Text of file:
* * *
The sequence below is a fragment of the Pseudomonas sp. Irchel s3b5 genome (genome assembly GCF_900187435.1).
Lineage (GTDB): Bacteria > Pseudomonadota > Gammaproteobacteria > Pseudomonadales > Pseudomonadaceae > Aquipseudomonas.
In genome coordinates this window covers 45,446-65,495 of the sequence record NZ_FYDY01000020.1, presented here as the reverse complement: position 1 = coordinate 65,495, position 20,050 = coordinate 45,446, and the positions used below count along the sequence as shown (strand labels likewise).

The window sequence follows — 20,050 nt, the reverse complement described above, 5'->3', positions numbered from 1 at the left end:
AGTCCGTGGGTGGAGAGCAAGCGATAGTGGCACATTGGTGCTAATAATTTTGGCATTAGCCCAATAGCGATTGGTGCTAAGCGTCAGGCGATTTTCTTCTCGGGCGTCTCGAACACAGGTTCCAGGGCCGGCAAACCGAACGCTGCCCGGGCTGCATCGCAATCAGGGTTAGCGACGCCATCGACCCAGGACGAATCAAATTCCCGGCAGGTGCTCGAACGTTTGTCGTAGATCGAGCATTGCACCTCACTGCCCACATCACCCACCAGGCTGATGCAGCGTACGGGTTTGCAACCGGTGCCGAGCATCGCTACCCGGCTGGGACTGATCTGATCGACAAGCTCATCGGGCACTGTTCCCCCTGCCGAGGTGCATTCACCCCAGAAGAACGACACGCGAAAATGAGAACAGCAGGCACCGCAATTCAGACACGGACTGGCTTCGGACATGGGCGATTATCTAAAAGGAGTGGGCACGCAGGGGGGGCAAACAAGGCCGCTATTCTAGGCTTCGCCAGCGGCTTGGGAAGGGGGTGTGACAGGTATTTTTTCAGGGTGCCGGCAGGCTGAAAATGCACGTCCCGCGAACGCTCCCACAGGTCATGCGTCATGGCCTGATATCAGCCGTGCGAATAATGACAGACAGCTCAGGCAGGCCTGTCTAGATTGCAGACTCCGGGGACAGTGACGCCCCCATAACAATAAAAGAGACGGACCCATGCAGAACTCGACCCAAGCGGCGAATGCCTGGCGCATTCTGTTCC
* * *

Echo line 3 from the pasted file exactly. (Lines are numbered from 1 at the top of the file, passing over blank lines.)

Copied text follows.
In genome coordinates this window covers 45,446-65,495 of the sequence record NZ_FYDY01000020.1, presented here as the reverse complement: position 1 = coordinate 65,495, position 20,050 = coordinate 45,446, and the positions used below count along the sequence as shown (strand labels likewise).